These actions only served to isolate the Mubarak regime further, with several western governments condemning the targeting of journalists. The Egyptian authorities were forced to apologise to the media for these repressive actions.

The international news coverage did well to bring to public attention scholarly concerns and anxieties over the fate of the millennia-old civilisational treasures in Egypt's celebrated National Museum in Cairo after vandals broke into the building and did some damage. It was moving to see television images of Egyptian citizens forming protective human chains around the museum and other major cultural sites, including the rebuilt Library of Alexandria. The fears were allayed only after the head of Egypt's Supreme Council of Antiquities assured the world that the National Museum was safe, and that the cultural artefacts damaged by vandals could be restored.

So all's well that ends well, at least for now. The Egyptian people's magnificent, predominantly peaceful struggle, packed into three weeks that shook the world, was carried powerfully to every corner of the globe by newspapers, radio, television, and the Internet. Hopefully, this interest will be sustained and the next stage of this political transformation will be covered seriously.

readerseditor@thehindu.co.in

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Indeed the coverage of Atul Aneja was the best and all others lacked background information. What remains un-highlighted is the use of social network to bring a truly internet based revolution for the first time in history. The synergy of Google and Twitter broke the emergency laws and internet block that hindered many journalist who experienced it first hand. New leaders from among the people emerged like Wael Gohnim, Blogger Sand Monkey etc that continue to influence the course of their country. The images of a lone man in front of a tank,crowded Tahrir Square, camel and horse attacks on ordinary people changed public opinion and little could the old allies of Mubarak do. Indian media should stop being India-centric in a globalized world especially if it wants to play a leading role and allow its people to play a role in influencing world events.

from:  Amnah Khalid
Posted on: Feb 18, 2011 at 16:53 IST

The role of Indian mainstream media was not very laudable. The delayed follow-up of events and lack of understanding of the events in the Arab world proved a stumbling block for them and they struggled to keep up. But the blaming the media alone is not enough. The maturity of thoughts is still not there in the Indian audience and it's very natural that media will cover only those events which people would like to be covered. Apathy of Indian citizens towards international events is indeed a major cause of concern.

from:  Habib
Posted on: Feb 15, 2011 at 19:27 IST

I wish the same spirit and transparency was demonstrated in covering the recent uprising in Kashmir. The 100 odd deaths do not count in the Indian psyche. The nationalistic opium makes it difficult for us to critically evaluate the media when it comes to Kashmir. It's so easy to use microscope while having to report or deal with a far off country without much stigma attached. We take out barrels instead of sticks in our analysis.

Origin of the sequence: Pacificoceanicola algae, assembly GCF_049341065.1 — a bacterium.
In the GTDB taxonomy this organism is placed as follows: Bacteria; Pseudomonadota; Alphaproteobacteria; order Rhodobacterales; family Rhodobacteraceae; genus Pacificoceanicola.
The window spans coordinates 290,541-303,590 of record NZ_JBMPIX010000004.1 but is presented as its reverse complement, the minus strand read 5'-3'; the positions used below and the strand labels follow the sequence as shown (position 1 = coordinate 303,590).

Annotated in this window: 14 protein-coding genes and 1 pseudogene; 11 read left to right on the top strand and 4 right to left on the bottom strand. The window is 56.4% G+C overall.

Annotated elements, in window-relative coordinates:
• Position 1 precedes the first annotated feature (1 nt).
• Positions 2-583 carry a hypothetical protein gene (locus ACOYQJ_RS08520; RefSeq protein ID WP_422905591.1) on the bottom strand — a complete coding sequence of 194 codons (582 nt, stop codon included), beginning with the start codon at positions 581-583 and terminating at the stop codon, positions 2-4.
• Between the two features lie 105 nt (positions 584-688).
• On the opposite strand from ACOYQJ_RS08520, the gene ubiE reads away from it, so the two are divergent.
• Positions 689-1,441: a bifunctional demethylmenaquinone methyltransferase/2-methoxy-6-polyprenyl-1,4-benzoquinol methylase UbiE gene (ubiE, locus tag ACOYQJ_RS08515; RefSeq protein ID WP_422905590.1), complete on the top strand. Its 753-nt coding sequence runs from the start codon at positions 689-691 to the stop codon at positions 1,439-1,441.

from:  zubair
Posted on: Feb 14, 2011 at 18:18 IST

Thank you, The Hindu for original coverage and editorials and leadership. I hope you will also cover how various governments are taking steps after watching Egypt (much of this would not be public though).

As you say, India did "equivocate" effectively siding with Mubarak in the beginning which was very revealing and natural. But if you look closer, India is further ahead in preparation. Indian government has always wanted to exercise control of public information space 1) through recent moves to restrict and curtail RTI 2) through watered down/flawed processes for whistle blower protection 3) through draconian IT laws ideally suited for police control of the internet making judicial oversight secondary 4) through continued presence of antiquated criminal defamation laws in our statutes. These would not have been sufficient, but the "feel good" factor of the citizenry makes up for any failings.

So much so, that most middle class Indians are privately confident that there will be no Tahrir square in India !

from:  Kumar
Posted on: Feb 14, 2011 at 07:23 IST

Sir,
The article by the Readers' Editor is interesting but still suffers from the sanctimonious grandstanding that the media generally seems to have adopted. While The Hindu's coverage is probably the most sober and balanced, from the reader's standpoint the reportage on Egypt (like several other recent national issues) seems like a lot of wisdom on hindsight. It would be interesting to see how often your newspaper referred to Egypt's regime as "the hated and venal Hosni Mubarak dictatorship" prior to Jan 25.

from:  N Chandar
Posted on: Feb 14, 2011 at 06:58 IST